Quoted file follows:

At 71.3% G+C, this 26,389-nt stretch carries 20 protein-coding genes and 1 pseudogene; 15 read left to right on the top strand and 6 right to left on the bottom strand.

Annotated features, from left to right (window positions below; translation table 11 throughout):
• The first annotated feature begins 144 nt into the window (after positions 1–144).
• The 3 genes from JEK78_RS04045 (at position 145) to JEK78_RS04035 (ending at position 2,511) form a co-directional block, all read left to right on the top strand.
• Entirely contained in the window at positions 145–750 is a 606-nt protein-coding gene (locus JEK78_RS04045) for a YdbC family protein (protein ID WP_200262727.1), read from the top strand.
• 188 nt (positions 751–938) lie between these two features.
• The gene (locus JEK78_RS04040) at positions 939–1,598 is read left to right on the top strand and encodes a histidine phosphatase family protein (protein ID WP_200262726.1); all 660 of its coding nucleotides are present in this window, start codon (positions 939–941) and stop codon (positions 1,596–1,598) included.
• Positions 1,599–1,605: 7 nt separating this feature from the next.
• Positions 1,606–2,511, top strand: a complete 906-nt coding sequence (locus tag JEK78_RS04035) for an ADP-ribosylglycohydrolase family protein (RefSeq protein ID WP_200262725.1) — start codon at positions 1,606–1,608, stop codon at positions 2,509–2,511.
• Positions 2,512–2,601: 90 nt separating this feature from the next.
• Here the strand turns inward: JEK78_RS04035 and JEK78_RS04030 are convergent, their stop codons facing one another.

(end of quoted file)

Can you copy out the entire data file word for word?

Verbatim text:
At 71.3% G+C, this 26,389-nt stretch carries 20 protein-coding genes and 1 pseudogene; 15 read left to right on the top strand and 6 right to left on the bottom strand.

Annotated features, from left to right (window positions below; translation table 11 throughout):
• The first annotated feature begins 144 nt into the window (after positions 1–144).
• The 3 genes from JEK78_RS04045 (at position 145) to JEK78_RS04035 (ending at position 2,511) form a co-directional block, all read left to right on the top strand.
• Entirely contained in the window at positions 145–750 is a 606-nt protein-coding gene (locus JEK78_RS04045) for a YdbC family protein (protein ID WP_200262727.1), read from the top strand.
• 188 nt (positions 751–938) lie between these two features.
• The gene (locus JEK78_RS04040) at positions 939–1,598 is read left to right on the top strand and encodes a histidine phosphatase family protein (protein ID WP_200262726.1); all 660 of its coding nucleotides are present in this window, start codon (positions 939–941) and stop codon (positions 1,596–1,598) included.
• Positions 1,599–1,605: 7 nt separating this feature from the next.
• Positions 1,606–2,511, top strand: a complete 906-nt coding sequence (locus tag JEK78_RS04035) for an ADP-ribosylglycohydrolase family protein (RefSeq protein ID WP_200262725.1) — start codon at positions 1,606–1,608, stop codon at positions 2,509–2,511.
• Positions 2,512–2,601: 90 nt separating this feature from the next.
• Here the strand turns inward: JEK78_RS04035 and JEK78_RS04030 are convergent, their stop codons facing one another.